The larger problem, though, is that Gemma is a plainer plain Jane. She rails and she rages, but she never attains the volcanic fury of her predecessor, which, after all, is what makes Jane so hypnotic. Writing anonymously on the Yorkshire moors, Bronte appeals directly to our sense of victimization, our smothered superiority. Why are we not loved? Why don’t people recognize us for who we really are? How long must we endure this “ever-torturing pain”? These are the broiling adolescent questions that “Jane Eyre” gives voice to in such full-throated cries. The novel allows us to luxuriate in our wounded sense of others’ unreasonable disregard for how wonderful we really are. And that same tone of emotional extravagance is reflected in the marvelously gothic plot of “Jane Eyre” that finally bursts into flames and consumes everything.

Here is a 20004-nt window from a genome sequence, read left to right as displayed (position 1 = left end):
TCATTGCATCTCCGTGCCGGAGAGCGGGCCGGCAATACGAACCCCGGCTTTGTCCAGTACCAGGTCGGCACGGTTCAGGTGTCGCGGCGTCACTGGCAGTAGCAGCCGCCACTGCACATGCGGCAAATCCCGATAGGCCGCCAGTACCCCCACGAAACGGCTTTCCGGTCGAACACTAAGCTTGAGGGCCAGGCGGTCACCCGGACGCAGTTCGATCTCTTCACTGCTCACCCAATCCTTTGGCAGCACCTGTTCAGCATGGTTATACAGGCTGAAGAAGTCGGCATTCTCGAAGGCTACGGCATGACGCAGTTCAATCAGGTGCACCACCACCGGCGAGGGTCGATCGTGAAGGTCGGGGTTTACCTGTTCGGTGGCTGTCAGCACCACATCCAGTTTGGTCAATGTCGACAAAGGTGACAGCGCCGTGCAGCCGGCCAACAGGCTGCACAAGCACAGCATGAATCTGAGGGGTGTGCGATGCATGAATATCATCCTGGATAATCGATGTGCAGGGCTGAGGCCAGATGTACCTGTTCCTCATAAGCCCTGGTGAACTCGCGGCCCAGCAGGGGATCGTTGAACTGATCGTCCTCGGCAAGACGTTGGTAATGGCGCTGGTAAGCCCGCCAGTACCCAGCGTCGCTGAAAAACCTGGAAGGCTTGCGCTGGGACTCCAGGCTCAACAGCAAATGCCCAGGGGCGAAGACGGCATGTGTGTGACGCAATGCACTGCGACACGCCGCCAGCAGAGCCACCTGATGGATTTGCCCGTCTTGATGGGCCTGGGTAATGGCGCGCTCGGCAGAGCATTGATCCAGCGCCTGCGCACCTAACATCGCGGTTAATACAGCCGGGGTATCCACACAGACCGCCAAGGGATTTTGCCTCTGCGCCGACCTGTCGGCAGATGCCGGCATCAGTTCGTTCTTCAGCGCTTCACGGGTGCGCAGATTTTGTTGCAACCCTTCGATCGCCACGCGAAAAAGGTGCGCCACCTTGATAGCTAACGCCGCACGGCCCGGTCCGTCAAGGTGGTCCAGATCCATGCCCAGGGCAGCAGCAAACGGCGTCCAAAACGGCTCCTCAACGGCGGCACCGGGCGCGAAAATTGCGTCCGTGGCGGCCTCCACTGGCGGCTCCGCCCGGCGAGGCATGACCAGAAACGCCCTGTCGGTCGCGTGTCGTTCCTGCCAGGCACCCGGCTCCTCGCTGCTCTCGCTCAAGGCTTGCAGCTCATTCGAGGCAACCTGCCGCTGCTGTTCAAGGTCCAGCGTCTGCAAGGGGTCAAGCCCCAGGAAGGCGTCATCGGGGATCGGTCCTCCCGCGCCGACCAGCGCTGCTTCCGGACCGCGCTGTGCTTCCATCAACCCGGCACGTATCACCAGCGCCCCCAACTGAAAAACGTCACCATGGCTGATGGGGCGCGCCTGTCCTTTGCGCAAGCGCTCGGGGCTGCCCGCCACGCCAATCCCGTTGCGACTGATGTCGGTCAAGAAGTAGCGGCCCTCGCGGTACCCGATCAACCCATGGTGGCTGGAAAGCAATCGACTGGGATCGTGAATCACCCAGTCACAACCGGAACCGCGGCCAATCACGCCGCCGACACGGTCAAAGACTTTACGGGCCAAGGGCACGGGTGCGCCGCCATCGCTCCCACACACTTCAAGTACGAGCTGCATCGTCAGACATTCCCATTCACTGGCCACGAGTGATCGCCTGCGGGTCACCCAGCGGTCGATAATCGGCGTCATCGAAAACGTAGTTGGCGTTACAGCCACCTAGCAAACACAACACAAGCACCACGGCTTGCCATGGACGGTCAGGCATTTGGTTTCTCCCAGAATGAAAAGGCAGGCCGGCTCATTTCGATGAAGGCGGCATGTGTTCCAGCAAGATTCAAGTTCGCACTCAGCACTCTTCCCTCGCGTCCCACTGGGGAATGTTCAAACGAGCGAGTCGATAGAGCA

By modulating all those elements of Bronte’s classic, Livesey has produced a novel that’s far more reasonable, but what more withering thing could someone say about a well-written story? The thunderstorm romance that crashes through “Jane Eyre” is about as disruptive in these pages as a passing cloud. The sizzling eroticism of the 1847 novel makes the tepidness of this modern book’s sexuality all the more baffling.